Scandinavian countries respond to Russia-Georgia conflict

The war between Russia and Georgia has greatly increased tensions, not only in the immediate region but throughout the world. Scandinavia is no exception.

Recent years have seen Sweden align itself ever more openly with US imperialism, and its response to the Russia-Georgia conflict has been to issue provocative statements condemning Russia's actions and solidarising itself with Washington. The government's main spokesman has been Foreign Minister Carl Bildt, a former prime minister and diplomat who was heavily involved in negotiations over the Balkans in the late 1990s. A fervent advocate of Kosovan independence following the NATO-led bombardment of Yugoslavia in 1999, his comments have contained an unmistakable tone of confrontation with Russia.

In the immediate aftermath of the war on August 12, Bildt declared in an interview from Tblisi that "Russia will sooner or later have to pay a high price for this."

On August 31, prior to the European Union summit to discuss the Russia-Georgia war, Bildt issued a call for a summit between the EU and eastern European countries such as Ukraine and Georgia to discuss closer cooperation. "Stronger European and Atlantic engagement with these two countries (Ukraine and Georgia) but also with the greater region between Russia, the European Union and the southern Caucasus would raise the cost of any aggressive move by Russia in the coming years," he said.

Indeed it would. The proposals advanced by Bildt would inevitably lead to increased friction between Russia and the EU, since no state, Russia included, would be willing to permit its control to be undermined in one of its former spheres of influence.

In spite of his involvement in the drive to recognise Kosovan independence, Bildt has nevertheless claimed that Russia's recognition of the independence of South Ossetia and Abkhazia is unacceptable. In terms that could equally have been applied to the role of the Western powers in Yugoslavia, Bildt rejected Russian policy in the Caucasus as resembling nineteenth century imperialism. On Russia's recognition of the two Georgian provinces, he noted that it was "a deliberate violation of international law and basic principles for stability in Europe" that "dramatically escalated the crisis between Russia and the rest of the world."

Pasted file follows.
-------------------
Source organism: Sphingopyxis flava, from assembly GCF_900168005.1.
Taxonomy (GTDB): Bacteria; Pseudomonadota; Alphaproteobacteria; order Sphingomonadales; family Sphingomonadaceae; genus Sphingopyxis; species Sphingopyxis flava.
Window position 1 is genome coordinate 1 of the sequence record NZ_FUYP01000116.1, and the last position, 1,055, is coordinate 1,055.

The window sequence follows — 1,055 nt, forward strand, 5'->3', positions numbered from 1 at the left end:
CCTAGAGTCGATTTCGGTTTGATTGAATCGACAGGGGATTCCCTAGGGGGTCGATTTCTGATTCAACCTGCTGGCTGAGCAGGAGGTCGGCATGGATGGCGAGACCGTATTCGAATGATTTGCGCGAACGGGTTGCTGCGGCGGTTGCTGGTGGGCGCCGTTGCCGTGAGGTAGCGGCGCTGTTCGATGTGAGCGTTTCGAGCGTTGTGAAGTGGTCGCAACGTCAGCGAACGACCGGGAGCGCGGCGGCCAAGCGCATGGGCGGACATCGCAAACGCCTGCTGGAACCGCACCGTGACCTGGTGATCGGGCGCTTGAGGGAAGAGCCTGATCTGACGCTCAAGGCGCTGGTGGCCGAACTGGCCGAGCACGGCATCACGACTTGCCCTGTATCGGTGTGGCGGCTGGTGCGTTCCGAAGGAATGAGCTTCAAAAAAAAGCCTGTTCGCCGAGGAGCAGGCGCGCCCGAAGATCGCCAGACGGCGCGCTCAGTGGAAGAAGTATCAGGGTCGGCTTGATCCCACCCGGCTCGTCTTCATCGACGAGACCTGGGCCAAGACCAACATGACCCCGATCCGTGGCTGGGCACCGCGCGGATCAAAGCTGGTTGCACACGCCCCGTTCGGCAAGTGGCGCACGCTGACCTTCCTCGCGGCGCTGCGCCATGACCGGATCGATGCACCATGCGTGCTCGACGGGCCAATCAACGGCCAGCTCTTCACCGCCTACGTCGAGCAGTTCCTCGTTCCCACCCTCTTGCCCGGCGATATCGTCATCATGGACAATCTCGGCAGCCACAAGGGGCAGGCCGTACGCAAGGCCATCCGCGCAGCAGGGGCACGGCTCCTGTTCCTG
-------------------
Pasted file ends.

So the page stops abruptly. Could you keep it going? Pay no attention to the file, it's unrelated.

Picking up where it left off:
Such comments make clear that Sweden is prepared to play an increasingly provocative role in the region in alliance with US imperialism. Recent years have seen Sweden collaborate in a number of rendition cases, where the government permitted individuals to be removed from the country by the US military for interrogation in a third country. Earlier this year, the so-called FRA law was passed through parliament, permitting surveillance of cross-border communications using the pretext of foreign threats to Sweden's national security. The legislation is one of the most wide-ranging surveillance programmes in Europe and resembles the Bush administration's wire-tapping programme in place since 2001.

During the intense political debate that followed the passage of the law, it was revealed by a source from the Swedish intelligence service that the measure, notwithstanding claims to the contrary, was aimed primarily at Russia. Leading politicians and intelligence staff have made it plain that they would be quite willing to exchange any information obtained with other countries. Given Sweden's recent record, it is clear that the US would be the chief beneficiary from such exchanges.

Washington is determined to prevent Russia from expanding its influence in the Baltic region and has expressed concerns relating to security in the area. The US ambassador in Stockholm, Michael Wood, has been critical of a planned gas pipeline between Russia and Germany that will pass under the Baltic Sea. In an article published in Svenska Dagbladet, Wood criticised the project as being a destabilising factor. Claiming that Russia could use the pipeline to exercise political influence over smaller countries in the Baltic area, he urged Sweden to oppose the plans.

In spite of such apprehension from Washington over the project, the Swedish government has given its support to the pipeline since it is considered a European project. While Prime Minister Reinfeldt and his government are prepared to accede to US imperialism's drive to achieve its dominance in the region, it has at the same time fundamental economic interests that necessitate cooperation with European states, in this case Germany. In a joint press conference with Prime Minister Reinfeldt at the end of August, German Chancellor Merkel, referring to the pipeline, noted, "That we have economic connections is no secret. We cannot however disregard our values. There is a six-point plan agreed with Russia that we both have to follow."

At the same conference, Reinfeldt voiced his intention to work closely with Germany to develop the so-called "Baltic sea initiative," a plan designed to develop economic and business competitiveness in the region. He commented, "It is now a fact that the Baltic Sea is surrounded by EU member states and is therefore an issue that affects the whole of the EU."